In-Depth: Essential caregiver guidance finally released |

In-Depth: Essential caregiver guidance finally released

Jennifer Lewke
Updated: June 02, 2021 06:20 PM
Created: June 02, 2021 05:11 PM

ROCHESTER, N.Y. (WHEC) — A new law intended to prevent those with loved ones inside nursing homes from ever being locked out again is finally going into effect.

While the New York State Department of Health missed the deadline to establish the Essential Caregiver guidance by 18 days, it did finally put out guidelines late Tuesday that facilities are to follow to set up the program.

Beth Farris’s father is in a nursing home.

“With the lockdown, he deteriorated terribly… he's in bad shape and he can barely talk now, he can barely move… he has Parkinson's disease and he's just a living shell right now,” Farris told News10NBC.  

Farris was relieved when Gov. Andrew Como signed the Essential Caregiver law back in March which allows each nursing or long-term care resident, two designated visitors to help provide care even in the event of a public health emergency that shuts down regular visitation.

She’s been asking about it since though.

“I asked them [nursing home] to appoint my sister and I as the designated caregivers. I told them that I have been to my dad's doctor and he would gladly sign anything stating that my dad needs this,” Ferris recalled.

But the nursing home just kept telling her they were waiting for NYSDOH guidance.

Now that it has been published—administrators and families are going through it carefully and already have some questions specifically, about some of the guidance that still seems to allow facilities to ban even essential caregivers.

“It doesn't mean there's going to be unfettered access but it does mean a much more expensive visitation than the previous guidelines,” said Assemblyman Harry Bronson (D, 138), who sponsored the original bill.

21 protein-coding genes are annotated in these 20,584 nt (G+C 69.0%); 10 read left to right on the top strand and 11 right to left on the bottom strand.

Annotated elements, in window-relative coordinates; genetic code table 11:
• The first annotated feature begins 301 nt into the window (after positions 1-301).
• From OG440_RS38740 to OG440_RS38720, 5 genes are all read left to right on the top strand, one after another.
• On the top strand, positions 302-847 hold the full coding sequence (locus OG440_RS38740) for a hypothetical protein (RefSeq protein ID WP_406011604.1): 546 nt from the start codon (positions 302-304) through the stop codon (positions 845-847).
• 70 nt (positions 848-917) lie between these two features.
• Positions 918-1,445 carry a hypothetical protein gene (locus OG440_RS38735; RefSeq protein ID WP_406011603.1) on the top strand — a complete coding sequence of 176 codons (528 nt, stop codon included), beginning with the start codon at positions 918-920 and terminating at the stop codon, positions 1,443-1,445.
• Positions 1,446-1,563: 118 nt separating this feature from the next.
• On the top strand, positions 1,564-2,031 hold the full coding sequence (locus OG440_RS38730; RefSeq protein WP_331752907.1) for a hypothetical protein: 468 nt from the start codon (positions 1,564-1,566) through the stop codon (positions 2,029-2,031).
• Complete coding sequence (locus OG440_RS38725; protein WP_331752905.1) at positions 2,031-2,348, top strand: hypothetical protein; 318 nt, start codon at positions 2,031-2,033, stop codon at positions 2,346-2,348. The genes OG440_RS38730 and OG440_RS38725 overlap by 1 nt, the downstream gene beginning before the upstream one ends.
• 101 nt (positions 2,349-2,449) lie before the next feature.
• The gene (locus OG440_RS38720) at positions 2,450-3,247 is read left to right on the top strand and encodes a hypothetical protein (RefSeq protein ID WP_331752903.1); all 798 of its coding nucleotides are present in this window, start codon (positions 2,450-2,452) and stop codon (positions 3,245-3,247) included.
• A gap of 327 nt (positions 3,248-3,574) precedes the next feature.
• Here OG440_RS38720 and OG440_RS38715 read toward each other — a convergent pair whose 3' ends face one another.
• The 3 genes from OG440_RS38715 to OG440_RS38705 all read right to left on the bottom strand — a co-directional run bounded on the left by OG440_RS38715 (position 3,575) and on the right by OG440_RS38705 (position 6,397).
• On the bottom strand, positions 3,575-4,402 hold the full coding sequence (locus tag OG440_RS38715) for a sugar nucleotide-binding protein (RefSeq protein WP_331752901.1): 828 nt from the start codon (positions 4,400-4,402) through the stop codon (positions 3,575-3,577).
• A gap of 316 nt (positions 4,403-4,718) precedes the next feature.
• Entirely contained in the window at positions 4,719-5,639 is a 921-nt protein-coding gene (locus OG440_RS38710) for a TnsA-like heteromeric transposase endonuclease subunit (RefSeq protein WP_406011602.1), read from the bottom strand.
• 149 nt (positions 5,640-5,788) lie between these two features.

The new guidance requires nursing and long-term care homes to allow designated caregivers in unless in the event of another pandemic, the NYSDOH determines a local infection rate is at a level that presents a serious risk of transmission or the facility is experiencing a temporary staffing shortage or an acute emergency situation.    

“The idea is we're going to let folks in who are going to provide that essential caregiving under almost all situations. It would only be the most serious situation that there might be some restriction and that's only a temporary restriction,” Assemblyman Bronson said.

If a facility is going to keep essential caregivers out, even for a day, it now needs to report that to the State so, Assemblyman Bronson said there will be more transparency and accountability but he understands that families are still wary.

“The administration and the Department of Health, they don't have a lot of goodwill here at this point so, people are suspicious but I am feeling good that this is going to move forward and folks are going to get the relief that we've been seeking,” he said.

Nursing homes and long-term care facilities across New York got the guidance late Tuesday so it will likely take them at least a week or two to get the program up and running.  

The Essential Caregiver guidance can be found here.

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